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Fairfield, Queensland, Australia
Fairfield Writers Group is a mix of beginner and experienced writers who meet the second and fourth Saturdays of the month at the Brisbane City Council Library in Fairfield Gardens Shopping Centre, Fairfield road, Fairfield, Queensland. Our passion is writing and we work hard at our craft. Our aim is to encourage, support and help each other to reach new heights in our writing. New members are always made welcome and usually whisked off to the local coffee shop at the end of meetings for sustenance and socialisation with the rest of the crew.

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Sunday, November 15, 2009

WRITING EXERCISE - IN MEDIAS RES (story starting in the middle of things)

FWG One Book Many Brisbanes Competition
Entries close 5pm Friday 8 January 2010: story proposal <700 words or one A4 page with a summary of their proposed story (about Brisbane set in Brisbane) plus a sample of their story. 20 winners get $1000 and invitation to attend QWC masterclass on 22-24 February and complete 2000-2500 story within one week after.

Exercise In medias res
(story starting in the middle of things)

Do readers prefer 'things' in a certain order?

No - most like novelty - a story that's 'different'. But if it is so different that it seems like chaos, the reader may reject it. Some landmarks are needed for the reader to get their bearings. 'Clever' differences can be a variation on a well-known pattern of story stages. The most common plot sequence is: orientation, initial action, complications, climax, resolution. If you changed this order, and put a complication first, with the orientation second and the other stages in their usual order, this would meet the requirements of this exercise.

Similarly, you could have the familiar stages of the plot in one of many other possible orders. However, readers could be confused if the usual sequence of cause and effect is reversed without strongly 'signalling' * backstory or if the story switches around in time or place or point of view too often.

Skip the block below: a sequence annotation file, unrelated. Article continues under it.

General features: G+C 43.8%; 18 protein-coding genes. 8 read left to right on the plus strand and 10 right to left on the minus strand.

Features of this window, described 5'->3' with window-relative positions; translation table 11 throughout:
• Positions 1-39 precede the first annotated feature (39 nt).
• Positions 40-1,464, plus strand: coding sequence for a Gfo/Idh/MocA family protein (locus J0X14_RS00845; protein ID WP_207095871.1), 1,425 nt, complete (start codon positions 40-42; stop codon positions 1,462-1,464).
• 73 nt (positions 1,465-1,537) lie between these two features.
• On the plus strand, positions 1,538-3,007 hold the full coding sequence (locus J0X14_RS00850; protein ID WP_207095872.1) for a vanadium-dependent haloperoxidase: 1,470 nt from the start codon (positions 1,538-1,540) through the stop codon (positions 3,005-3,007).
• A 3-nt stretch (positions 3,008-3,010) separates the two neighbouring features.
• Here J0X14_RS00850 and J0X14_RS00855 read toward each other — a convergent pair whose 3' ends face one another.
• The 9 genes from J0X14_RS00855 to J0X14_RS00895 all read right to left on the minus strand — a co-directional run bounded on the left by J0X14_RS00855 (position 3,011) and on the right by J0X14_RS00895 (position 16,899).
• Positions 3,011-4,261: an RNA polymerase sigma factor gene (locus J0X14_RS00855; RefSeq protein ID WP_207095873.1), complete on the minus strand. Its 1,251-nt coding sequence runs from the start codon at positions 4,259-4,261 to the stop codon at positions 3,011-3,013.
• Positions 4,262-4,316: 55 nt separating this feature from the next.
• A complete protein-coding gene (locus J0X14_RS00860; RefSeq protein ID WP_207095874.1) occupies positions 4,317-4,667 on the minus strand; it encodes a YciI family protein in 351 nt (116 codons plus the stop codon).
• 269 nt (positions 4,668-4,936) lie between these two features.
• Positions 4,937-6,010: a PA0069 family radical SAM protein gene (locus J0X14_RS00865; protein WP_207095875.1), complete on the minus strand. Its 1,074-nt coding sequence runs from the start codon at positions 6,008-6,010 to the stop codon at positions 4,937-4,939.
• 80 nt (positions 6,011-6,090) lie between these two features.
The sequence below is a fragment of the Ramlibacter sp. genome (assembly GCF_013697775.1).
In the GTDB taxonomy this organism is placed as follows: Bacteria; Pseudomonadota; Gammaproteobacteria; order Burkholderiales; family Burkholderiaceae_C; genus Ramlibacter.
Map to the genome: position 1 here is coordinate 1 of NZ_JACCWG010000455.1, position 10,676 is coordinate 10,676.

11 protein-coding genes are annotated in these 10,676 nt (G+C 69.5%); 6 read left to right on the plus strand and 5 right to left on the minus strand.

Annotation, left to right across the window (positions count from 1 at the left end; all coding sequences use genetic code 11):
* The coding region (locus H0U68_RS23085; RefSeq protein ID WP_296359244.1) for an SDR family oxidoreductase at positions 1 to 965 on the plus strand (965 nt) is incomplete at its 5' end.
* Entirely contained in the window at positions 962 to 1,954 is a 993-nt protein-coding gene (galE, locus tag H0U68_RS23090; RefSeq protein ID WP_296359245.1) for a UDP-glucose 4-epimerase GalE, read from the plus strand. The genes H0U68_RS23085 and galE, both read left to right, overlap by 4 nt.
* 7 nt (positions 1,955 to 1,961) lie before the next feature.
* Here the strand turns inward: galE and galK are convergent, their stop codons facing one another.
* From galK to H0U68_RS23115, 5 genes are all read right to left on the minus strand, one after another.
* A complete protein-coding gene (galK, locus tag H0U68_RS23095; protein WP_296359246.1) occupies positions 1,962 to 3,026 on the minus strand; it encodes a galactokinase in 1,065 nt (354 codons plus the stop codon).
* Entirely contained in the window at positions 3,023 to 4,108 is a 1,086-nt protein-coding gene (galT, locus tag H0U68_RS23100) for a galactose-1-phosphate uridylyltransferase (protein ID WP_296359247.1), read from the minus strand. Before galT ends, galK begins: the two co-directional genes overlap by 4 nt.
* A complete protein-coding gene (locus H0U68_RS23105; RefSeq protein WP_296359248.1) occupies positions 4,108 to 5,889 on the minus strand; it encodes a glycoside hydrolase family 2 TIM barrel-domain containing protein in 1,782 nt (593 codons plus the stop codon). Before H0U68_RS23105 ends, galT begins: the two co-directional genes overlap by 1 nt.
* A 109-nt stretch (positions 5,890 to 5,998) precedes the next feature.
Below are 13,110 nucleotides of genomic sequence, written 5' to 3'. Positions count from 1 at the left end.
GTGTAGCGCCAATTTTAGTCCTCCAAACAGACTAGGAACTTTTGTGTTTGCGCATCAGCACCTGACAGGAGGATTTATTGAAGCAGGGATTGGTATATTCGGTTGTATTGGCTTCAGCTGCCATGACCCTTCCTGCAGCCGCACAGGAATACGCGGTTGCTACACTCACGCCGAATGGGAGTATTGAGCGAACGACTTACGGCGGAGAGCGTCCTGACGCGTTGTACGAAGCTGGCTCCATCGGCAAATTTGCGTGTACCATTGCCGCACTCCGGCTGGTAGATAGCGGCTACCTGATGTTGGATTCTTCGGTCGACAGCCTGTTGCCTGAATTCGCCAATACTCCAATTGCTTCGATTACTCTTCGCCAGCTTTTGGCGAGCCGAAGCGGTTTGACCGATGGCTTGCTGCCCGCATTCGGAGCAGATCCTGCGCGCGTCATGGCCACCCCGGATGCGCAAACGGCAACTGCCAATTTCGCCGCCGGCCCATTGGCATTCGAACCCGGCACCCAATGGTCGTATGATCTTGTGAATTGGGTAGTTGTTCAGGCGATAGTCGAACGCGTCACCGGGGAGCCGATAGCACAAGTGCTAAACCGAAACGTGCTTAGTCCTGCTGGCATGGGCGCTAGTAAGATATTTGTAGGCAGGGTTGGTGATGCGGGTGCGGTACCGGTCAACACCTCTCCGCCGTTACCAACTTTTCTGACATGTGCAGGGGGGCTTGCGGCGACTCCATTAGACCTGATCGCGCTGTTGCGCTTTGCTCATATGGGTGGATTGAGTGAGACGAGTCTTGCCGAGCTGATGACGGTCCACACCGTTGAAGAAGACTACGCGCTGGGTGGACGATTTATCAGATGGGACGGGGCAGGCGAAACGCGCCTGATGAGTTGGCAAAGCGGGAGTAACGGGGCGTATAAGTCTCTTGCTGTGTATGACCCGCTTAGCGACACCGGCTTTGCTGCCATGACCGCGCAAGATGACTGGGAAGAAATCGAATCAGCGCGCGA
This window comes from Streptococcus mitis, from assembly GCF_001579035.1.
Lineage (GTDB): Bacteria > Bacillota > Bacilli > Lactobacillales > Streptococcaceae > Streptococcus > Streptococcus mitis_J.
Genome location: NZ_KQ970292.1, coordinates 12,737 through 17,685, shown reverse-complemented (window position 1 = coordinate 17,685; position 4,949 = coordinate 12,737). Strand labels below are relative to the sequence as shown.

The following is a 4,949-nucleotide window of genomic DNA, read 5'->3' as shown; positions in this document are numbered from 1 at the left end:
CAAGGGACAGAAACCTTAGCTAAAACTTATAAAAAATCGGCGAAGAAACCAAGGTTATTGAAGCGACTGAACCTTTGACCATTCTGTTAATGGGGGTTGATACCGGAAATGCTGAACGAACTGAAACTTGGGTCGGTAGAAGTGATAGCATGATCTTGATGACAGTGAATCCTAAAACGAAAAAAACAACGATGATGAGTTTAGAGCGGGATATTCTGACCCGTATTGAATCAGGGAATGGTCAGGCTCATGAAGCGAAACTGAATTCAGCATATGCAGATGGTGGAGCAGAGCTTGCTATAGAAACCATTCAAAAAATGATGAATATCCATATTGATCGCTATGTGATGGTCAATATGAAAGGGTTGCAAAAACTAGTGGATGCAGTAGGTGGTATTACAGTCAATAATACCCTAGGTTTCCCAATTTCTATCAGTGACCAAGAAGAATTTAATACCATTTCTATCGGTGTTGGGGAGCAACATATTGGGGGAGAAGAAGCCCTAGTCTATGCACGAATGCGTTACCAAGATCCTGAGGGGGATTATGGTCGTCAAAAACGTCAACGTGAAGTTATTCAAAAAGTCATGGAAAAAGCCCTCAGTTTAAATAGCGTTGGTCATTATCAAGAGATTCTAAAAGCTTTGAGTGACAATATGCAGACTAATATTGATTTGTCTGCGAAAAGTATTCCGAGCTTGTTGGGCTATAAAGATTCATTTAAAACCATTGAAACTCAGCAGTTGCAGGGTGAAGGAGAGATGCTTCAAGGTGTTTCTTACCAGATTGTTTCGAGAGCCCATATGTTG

If you want the reader to puzzle over who, or where or what the action is about, you could put the orientation last instead of first. Usually, tension builds up steadily to the climax with the main character overcoming obstacles, or complications. Many readers like stories to end up with a 'bang!' rather than a 'fizzle', so if the climax is earlier, the high note of a complication could possibly come near the end instead.
( *e.g. signalling of backstory is often a change to the pluperfect e.g. She had gone...)

Plan a short story of 2000 - 2500 words using 'Were you in Fortitude Valley last night' as the first line, or any question about & set in Brisbane. Try to get the reader hooked on what is happening as you work in backstory in the form of character evidence (bruises from a bar fight), flashback, or memory. Present a story proposal as per OBMB competition (see above) : 1 A4 side <700 words.

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